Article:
Error messages that show up whenever there is a failed login attempt can be insecure also. A vague error message telling you only that the information entered was incorrect is hugely preferred over an error message that tells you exactly which part of the login information entered was incorrect. Example; I would prefer an error message that read “Could not log you in. The information entered was incorrect.” over an error message that reads “The Username entered was not found.” or “The Password entered was incorrect.“.
The reasoning behind this is very simple. If an attacker knows exactly which part of the login information was incorrect, it makes their job that much easier. If an attacker knows that the username entered does not exist, this tells them that they might have better luck trying passwords for a different username. If they were told that the password was incorrect, they know that at least one part of the information they provided – the username – was correct and they can then keep trying different passwords for that username.
Update your Web Applications Regularly
One of the simplest ways to secure your website is to keep any applications you use on your website or any software that you use to build/update your website up to date. If, for instance, you use a CMS on your website, keeping it up to date with the latest version release will make your website just secure enough for attackers to loose interest and try some other website where the owner has not been as vigilant about their website security. It is also a good idea to keep your Windows (is that is what you use), FTP and web development software up to date. Doing this, helps you avoid any security flaws that might have been discovered in older versions.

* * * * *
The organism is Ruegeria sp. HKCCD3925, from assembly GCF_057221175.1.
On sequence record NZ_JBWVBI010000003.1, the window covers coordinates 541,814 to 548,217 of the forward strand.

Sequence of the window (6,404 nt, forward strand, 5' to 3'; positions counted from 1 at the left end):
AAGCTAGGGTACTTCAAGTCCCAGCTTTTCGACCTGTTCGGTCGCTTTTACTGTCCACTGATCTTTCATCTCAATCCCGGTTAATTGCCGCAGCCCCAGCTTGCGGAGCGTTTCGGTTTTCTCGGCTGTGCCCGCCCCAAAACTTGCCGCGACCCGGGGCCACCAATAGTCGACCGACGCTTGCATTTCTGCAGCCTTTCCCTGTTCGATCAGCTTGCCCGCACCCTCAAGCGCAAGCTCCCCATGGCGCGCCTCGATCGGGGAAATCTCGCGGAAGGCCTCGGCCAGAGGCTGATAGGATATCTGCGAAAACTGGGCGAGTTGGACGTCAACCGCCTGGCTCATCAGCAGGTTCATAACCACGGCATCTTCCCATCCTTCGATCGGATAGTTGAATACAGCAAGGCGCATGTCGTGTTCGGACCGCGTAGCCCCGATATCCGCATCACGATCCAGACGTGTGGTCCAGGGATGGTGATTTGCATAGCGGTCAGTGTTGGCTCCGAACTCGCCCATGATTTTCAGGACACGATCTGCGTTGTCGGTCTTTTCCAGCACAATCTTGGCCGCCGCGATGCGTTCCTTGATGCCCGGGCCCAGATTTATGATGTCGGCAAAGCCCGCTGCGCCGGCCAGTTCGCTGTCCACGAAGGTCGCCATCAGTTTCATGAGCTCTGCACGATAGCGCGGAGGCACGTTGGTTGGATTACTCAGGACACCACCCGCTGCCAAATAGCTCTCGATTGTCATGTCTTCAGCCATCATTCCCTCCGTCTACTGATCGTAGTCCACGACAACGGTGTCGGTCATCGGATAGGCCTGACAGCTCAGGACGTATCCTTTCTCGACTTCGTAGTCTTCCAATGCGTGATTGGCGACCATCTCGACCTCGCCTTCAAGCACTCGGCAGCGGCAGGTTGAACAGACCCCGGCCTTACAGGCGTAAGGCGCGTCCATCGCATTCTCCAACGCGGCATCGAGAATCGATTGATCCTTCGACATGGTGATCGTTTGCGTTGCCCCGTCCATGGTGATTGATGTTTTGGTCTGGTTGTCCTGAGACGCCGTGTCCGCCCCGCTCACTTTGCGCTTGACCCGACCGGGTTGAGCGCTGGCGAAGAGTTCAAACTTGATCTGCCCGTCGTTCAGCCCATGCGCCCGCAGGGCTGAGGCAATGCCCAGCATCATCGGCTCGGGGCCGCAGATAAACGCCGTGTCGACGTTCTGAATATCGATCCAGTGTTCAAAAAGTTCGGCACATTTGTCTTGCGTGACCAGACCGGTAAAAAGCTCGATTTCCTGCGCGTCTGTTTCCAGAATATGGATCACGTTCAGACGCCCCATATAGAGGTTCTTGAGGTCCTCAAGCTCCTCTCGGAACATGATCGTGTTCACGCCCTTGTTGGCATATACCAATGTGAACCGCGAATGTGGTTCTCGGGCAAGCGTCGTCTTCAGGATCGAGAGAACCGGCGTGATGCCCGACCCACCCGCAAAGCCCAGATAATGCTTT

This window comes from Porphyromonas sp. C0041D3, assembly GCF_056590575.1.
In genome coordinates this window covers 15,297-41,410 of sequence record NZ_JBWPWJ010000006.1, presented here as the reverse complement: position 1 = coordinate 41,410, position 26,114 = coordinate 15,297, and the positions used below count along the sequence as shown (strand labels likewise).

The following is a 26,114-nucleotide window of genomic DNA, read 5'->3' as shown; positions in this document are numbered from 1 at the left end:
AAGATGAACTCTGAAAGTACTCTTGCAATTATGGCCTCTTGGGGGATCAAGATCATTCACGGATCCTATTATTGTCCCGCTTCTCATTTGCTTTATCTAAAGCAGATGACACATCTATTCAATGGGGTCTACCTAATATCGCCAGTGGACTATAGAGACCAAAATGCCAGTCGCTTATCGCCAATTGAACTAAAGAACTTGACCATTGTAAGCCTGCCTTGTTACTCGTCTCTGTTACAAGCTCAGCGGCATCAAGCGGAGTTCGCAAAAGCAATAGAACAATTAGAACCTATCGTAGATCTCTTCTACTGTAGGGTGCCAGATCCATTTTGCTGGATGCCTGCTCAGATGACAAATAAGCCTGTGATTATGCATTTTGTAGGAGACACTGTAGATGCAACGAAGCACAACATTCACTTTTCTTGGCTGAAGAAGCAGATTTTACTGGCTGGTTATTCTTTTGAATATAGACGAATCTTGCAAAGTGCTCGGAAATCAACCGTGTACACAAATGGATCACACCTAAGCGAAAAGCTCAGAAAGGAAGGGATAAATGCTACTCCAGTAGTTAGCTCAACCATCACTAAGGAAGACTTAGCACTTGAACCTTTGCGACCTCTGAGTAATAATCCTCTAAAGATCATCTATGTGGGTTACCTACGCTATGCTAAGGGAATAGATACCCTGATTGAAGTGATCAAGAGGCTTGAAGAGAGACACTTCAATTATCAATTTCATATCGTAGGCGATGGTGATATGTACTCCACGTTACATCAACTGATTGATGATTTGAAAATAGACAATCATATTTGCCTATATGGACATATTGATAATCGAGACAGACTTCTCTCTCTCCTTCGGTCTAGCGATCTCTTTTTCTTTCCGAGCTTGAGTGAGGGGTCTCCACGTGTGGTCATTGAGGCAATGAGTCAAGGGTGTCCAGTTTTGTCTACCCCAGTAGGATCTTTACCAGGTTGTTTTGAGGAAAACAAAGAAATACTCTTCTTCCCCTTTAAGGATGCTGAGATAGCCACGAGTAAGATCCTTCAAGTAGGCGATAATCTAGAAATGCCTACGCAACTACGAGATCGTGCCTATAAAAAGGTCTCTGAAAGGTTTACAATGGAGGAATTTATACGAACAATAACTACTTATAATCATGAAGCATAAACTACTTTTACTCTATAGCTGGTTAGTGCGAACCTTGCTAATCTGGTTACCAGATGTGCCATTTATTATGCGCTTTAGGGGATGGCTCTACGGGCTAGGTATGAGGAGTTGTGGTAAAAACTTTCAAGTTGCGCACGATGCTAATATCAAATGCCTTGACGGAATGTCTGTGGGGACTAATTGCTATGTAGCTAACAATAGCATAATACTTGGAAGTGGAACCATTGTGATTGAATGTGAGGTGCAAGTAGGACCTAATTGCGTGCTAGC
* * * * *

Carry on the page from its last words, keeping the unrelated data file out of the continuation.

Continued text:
Hackers/attackers sometimes distribute seemingly harmless software coupled with key-loggers, worms or other malicious software to aid them in gaining control of your computers, websites or any other service you might use through your computer. A good antivirus is, therefore, crucial to website security. A good antivirus would ensure that there are no key-loggers running on your computer and no malicious code gets appended to the files you upload to your website.
A good webhost would usually have checks in place to make sure that you cannot use insecure file permissions on your files. Particularly any file uploaded in a publicly accessible (www or public_html) folder should never be world writeable. While some applications usually recommend that you make some files world writeable (0777), with a webhost that takes security seriously, you should be able to get the same results with 0775 without the potential security risk. Such webhosts would render 500 server errors if a file with world writeable (0777) permissions is executed/accessed.